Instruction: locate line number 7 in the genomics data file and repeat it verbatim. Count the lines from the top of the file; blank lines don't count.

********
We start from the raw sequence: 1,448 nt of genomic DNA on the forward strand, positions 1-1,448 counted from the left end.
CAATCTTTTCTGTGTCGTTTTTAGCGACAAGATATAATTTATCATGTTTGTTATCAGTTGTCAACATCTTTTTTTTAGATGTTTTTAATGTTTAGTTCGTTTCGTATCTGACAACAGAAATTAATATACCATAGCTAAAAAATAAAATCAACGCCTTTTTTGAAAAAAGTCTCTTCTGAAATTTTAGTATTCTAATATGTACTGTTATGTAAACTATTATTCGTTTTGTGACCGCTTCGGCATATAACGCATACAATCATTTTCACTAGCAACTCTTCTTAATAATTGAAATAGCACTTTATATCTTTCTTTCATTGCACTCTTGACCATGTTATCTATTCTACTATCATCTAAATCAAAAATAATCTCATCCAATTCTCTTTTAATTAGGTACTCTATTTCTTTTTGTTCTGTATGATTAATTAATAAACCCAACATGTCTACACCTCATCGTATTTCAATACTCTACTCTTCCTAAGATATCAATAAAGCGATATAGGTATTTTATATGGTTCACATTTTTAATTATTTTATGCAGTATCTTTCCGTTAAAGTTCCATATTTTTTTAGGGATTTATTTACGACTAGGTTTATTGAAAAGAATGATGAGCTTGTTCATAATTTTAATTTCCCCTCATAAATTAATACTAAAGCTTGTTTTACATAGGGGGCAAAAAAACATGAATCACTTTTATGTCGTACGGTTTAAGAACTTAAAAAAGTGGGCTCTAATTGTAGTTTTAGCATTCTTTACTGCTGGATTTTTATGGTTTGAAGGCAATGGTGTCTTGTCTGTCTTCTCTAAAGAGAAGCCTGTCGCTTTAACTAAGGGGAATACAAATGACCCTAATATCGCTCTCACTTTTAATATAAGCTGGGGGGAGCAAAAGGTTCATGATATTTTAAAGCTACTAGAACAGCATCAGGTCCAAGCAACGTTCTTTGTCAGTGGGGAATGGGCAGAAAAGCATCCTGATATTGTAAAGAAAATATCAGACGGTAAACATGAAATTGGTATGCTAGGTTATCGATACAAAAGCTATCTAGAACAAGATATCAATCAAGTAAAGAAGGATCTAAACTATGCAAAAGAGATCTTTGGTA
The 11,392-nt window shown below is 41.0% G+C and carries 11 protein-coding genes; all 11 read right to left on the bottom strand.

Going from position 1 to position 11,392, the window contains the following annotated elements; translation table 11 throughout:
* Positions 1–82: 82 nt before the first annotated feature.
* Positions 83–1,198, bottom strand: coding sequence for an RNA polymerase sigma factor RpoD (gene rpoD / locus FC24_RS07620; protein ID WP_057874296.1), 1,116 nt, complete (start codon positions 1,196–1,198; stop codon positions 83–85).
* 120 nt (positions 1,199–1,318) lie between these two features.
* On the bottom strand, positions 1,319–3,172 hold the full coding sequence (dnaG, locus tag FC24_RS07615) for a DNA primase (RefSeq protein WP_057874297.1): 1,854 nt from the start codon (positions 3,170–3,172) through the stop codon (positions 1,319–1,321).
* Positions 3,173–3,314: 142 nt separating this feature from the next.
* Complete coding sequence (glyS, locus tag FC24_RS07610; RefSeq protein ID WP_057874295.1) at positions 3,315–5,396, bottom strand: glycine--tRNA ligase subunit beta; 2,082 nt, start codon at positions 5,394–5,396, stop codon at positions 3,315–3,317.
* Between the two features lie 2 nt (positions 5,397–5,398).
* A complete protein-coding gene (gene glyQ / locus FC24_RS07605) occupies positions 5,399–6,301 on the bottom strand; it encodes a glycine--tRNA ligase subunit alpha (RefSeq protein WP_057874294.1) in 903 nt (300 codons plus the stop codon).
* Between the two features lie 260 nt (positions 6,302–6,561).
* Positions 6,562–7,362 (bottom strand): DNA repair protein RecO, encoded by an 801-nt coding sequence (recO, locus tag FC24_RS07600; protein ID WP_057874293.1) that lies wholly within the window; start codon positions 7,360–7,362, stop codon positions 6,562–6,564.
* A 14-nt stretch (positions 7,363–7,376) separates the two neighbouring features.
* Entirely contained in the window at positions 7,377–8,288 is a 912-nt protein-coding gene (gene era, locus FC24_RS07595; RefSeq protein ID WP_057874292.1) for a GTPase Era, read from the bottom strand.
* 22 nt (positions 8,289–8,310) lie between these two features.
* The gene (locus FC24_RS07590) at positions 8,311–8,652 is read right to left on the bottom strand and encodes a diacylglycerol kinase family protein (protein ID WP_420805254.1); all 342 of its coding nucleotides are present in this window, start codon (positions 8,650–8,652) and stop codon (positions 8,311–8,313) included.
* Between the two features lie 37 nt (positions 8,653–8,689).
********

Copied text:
* 120 nt (positions 1,199–1,318) lie between these two features.